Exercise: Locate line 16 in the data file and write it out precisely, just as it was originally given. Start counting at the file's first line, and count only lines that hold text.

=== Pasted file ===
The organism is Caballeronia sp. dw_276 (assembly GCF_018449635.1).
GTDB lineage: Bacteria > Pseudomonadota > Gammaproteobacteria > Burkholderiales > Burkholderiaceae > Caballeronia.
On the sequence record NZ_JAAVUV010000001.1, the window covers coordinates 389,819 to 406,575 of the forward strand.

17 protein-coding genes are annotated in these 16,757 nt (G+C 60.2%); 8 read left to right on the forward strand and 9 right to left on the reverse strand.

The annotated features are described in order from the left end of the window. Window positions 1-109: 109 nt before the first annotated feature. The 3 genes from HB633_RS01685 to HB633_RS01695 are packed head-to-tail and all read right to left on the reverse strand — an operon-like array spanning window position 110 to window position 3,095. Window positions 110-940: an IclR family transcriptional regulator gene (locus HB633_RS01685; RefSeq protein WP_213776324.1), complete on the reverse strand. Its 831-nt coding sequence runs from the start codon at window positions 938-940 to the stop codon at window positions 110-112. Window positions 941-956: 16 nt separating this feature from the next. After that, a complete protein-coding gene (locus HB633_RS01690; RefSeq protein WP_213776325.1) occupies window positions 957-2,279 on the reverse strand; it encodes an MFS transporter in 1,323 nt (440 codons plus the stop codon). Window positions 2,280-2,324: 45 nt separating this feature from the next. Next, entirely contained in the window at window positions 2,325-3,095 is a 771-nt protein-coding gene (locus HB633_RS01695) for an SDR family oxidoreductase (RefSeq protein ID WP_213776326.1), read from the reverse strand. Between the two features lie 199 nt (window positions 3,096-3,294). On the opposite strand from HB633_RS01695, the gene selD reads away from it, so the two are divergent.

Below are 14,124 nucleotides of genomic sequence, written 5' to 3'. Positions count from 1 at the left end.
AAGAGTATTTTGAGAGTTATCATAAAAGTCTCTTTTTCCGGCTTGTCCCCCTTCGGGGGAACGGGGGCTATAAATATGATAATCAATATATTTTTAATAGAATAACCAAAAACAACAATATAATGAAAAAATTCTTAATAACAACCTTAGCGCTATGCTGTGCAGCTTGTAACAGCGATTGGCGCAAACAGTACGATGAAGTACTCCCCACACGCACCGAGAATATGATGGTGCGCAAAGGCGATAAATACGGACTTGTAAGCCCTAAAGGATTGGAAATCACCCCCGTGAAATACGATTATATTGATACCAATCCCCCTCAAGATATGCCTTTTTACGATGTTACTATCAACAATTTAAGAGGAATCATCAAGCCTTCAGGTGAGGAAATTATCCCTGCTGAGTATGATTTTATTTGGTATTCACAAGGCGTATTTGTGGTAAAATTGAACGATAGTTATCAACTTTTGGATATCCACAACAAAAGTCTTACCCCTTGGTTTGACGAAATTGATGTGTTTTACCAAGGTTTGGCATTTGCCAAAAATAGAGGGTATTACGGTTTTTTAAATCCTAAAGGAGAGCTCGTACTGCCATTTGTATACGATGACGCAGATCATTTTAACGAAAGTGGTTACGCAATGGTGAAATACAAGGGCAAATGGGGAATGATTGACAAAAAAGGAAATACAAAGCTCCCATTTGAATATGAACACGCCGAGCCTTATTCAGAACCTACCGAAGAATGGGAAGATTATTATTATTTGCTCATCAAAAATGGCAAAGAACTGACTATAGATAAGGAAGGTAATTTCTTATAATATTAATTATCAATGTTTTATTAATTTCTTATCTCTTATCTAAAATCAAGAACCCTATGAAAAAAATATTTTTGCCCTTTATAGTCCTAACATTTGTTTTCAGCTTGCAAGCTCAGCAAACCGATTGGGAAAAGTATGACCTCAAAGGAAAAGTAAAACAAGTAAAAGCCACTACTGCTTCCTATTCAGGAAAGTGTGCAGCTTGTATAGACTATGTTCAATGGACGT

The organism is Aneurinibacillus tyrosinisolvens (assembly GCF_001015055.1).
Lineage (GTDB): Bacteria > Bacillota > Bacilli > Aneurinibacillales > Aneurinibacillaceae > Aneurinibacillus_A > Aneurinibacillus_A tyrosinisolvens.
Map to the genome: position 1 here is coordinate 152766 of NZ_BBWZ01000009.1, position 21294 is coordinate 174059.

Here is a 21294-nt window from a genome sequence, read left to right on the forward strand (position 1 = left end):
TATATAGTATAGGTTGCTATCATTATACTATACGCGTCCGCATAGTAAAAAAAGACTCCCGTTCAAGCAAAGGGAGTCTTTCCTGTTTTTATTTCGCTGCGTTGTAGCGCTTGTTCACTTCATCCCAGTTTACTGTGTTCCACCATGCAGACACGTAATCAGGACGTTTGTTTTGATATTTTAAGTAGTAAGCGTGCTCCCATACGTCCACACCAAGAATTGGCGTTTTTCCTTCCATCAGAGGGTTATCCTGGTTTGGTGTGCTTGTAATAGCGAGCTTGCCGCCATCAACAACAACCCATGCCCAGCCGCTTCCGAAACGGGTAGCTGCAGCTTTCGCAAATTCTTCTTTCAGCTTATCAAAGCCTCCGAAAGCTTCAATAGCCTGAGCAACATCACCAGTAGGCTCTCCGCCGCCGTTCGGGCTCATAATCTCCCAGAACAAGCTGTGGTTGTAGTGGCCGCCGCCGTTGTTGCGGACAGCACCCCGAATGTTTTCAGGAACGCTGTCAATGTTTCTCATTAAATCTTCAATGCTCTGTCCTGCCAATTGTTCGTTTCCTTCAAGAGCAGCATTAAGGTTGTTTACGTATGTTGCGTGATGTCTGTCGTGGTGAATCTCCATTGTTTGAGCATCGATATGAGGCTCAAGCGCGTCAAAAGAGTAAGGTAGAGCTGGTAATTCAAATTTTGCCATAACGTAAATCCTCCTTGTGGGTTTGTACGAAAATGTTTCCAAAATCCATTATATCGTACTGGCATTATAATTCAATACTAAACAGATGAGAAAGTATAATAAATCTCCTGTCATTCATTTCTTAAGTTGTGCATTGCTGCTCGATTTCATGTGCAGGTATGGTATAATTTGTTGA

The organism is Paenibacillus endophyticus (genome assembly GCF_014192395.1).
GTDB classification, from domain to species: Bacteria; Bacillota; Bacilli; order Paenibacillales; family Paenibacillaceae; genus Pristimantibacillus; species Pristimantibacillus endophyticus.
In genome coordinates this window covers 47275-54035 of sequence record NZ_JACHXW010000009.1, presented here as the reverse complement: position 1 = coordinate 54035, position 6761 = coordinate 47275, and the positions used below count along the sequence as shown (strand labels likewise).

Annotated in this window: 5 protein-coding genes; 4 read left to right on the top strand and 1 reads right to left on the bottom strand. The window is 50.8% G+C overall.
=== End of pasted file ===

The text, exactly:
Annotated in this window: 5 protein-coding genes; 4 read left to right on the top strand and 1 reads right to left on the bottom strand. The window is 50.8% G+C overall.